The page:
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One of my favorite poets is William Carlos Williams. Through focusing on specific details in the everyday world around him, he creates snapshot images of life.

One of his most famous poems is called “The Red Wheelbarrow.” You can find more of his poems here.wheelbarrow in a garden

The Red Wheelbarrow by William Carlos Williams

so much depends
upon

a red wheel
barrow

glazed with rain
water

beside the white
chickens.

Many students read or hear this poems and say “huh? what?” So before you say “huh? what?” try the following writing exercise to see if you can’t get a the idea of the things around you reflecting the life around you. Williams said, “no ideas but in things.”

Grab your Writer’s Notebook, head outside and sit down under a tree or the middle of a flower bed. Or, if you’re just not in the mood to go outside, find a space in your house you’ve never written in before. Perch yourself on the kitchen counter or a quiet neglected corner you’ve never sat in. The requirement here is that you give yourself a new perspective from which to study your space.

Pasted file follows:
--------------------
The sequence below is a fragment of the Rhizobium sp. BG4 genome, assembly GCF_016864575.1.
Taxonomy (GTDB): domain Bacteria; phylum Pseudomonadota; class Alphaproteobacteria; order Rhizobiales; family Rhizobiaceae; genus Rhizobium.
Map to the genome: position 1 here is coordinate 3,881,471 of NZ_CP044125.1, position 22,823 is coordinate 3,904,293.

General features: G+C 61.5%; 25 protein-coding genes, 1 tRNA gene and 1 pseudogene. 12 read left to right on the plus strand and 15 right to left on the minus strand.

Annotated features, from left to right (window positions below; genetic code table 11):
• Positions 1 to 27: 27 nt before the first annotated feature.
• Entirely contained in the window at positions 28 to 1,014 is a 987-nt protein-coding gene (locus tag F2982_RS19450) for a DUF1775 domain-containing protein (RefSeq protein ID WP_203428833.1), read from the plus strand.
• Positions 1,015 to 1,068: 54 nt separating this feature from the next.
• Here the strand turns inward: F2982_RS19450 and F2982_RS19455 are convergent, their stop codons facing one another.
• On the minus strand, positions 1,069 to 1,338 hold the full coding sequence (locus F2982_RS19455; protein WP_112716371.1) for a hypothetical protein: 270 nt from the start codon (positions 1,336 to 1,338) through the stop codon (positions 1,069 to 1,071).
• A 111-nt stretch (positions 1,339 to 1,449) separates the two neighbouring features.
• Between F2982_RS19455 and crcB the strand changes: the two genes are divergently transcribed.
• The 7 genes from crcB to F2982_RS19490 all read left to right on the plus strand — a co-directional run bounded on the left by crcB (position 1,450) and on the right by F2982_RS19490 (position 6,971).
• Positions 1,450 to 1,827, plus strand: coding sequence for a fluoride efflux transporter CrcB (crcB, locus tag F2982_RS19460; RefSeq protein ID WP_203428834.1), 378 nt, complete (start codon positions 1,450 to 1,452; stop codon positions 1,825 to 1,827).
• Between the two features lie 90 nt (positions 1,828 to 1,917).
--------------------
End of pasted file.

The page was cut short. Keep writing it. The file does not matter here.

On a side note, if you’ve read Eragon, this is also an exercise the elf who trains Eragon makes him do. Like writers, apparently dragon riders also need to pay attention to the details!

Now, start writing. Write for as long as you can and describe every detail you see, hear, feel, and even taste. Be as specific as possible. If you see birds or flowers, what kind of birds and flowers? Or if you see a bowl in your home, what is it made of?

What do the “things” around you share?

When you are done, re-read what you wrote and with a colored pencil or different color pen, underline and circle your favorite images. What about those details make them work?

If you’d like, share your results and favorite images in the comments below.